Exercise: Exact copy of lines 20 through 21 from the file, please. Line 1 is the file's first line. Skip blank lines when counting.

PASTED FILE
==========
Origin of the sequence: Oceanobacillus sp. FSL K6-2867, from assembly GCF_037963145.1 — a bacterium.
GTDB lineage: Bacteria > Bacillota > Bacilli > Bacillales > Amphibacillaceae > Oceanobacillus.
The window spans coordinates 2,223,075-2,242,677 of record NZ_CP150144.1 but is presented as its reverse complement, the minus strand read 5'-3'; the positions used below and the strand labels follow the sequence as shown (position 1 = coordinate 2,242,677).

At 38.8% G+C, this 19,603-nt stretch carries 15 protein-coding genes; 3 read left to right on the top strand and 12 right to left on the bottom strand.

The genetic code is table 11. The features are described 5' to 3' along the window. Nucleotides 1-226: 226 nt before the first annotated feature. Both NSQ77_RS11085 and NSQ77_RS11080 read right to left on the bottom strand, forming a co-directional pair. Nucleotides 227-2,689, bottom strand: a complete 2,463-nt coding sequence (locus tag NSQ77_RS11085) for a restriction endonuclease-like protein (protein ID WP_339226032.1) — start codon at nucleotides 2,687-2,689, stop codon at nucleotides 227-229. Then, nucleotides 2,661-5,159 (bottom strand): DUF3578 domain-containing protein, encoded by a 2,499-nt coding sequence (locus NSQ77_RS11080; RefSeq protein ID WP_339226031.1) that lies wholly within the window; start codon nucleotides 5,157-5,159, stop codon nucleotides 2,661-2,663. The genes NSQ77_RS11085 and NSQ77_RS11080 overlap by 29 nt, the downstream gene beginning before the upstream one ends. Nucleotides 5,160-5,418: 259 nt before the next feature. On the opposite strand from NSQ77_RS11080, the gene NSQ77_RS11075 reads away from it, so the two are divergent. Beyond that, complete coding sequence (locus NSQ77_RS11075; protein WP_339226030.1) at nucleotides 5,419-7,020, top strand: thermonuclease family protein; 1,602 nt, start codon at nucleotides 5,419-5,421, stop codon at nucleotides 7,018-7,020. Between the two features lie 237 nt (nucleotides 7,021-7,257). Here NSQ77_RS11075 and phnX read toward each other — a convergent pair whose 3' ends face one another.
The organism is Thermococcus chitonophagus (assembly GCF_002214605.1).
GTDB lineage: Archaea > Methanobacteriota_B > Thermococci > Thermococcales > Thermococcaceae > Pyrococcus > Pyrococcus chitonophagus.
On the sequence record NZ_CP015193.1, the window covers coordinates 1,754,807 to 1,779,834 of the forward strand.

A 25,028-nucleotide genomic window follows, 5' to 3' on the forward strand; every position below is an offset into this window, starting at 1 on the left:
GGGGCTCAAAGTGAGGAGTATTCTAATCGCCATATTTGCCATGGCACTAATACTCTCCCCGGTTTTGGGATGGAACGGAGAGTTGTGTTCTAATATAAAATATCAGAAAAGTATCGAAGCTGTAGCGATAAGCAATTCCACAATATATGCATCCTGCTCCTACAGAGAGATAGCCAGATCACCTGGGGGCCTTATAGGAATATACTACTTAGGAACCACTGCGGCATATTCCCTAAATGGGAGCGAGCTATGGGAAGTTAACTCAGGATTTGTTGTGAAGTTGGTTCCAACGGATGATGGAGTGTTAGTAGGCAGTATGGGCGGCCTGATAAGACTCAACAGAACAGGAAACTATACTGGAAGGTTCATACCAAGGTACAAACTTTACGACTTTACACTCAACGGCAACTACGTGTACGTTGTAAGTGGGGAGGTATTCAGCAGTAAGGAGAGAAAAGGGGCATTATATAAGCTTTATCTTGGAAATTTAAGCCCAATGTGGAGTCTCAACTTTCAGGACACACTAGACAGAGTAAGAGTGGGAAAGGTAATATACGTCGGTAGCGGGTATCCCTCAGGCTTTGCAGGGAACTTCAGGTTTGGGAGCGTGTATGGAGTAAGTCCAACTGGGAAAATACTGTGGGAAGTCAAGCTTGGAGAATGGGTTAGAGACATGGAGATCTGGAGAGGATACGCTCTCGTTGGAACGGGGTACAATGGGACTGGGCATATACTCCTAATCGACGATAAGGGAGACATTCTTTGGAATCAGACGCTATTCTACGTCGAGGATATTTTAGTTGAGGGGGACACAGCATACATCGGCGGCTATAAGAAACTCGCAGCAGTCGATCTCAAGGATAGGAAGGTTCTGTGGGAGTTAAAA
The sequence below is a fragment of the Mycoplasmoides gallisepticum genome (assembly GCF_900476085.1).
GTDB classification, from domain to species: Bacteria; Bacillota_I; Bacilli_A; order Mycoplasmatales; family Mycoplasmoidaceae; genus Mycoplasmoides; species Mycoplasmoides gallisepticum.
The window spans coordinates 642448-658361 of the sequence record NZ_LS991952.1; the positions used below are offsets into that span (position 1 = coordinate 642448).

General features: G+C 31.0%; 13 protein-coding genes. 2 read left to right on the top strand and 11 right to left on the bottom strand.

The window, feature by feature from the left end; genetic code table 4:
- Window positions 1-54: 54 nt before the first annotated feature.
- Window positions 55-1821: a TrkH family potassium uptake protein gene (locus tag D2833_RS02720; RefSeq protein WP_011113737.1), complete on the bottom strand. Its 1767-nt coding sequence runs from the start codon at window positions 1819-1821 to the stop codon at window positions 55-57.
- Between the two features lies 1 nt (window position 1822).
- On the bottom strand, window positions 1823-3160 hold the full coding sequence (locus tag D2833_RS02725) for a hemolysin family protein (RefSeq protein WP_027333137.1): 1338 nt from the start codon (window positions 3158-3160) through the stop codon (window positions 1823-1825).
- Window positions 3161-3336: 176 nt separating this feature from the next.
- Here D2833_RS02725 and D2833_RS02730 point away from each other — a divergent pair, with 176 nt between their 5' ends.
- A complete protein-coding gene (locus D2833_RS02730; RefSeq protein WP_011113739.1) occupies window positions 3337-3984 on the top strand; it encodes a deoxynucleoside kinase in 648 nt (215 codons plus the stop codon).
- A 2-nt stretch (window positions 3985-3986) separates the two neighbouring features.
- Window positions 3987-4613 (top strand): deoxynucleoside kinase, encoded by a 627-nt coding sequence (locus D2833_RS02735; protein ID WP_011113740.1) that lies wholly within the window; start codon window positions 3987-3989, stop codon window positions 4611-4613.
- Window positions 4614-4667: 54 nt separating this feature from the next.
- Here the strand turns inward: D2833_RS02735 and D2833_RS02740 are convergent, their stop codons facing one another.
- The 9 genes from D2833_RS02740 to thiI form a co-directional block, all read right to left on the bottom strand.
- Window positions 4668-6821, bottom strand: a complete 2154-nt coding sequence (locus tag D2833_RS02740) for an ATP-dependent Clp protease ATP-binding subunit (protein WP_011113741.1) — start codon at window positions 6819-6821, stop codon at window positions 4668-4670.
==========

- Window positions 3161-3336: 176 nt separating this feature from the next.
- Here D2833_RS02725 and D2833_RS02730 point away from each other — a divergent pair, with 176 nt between their 5' ends.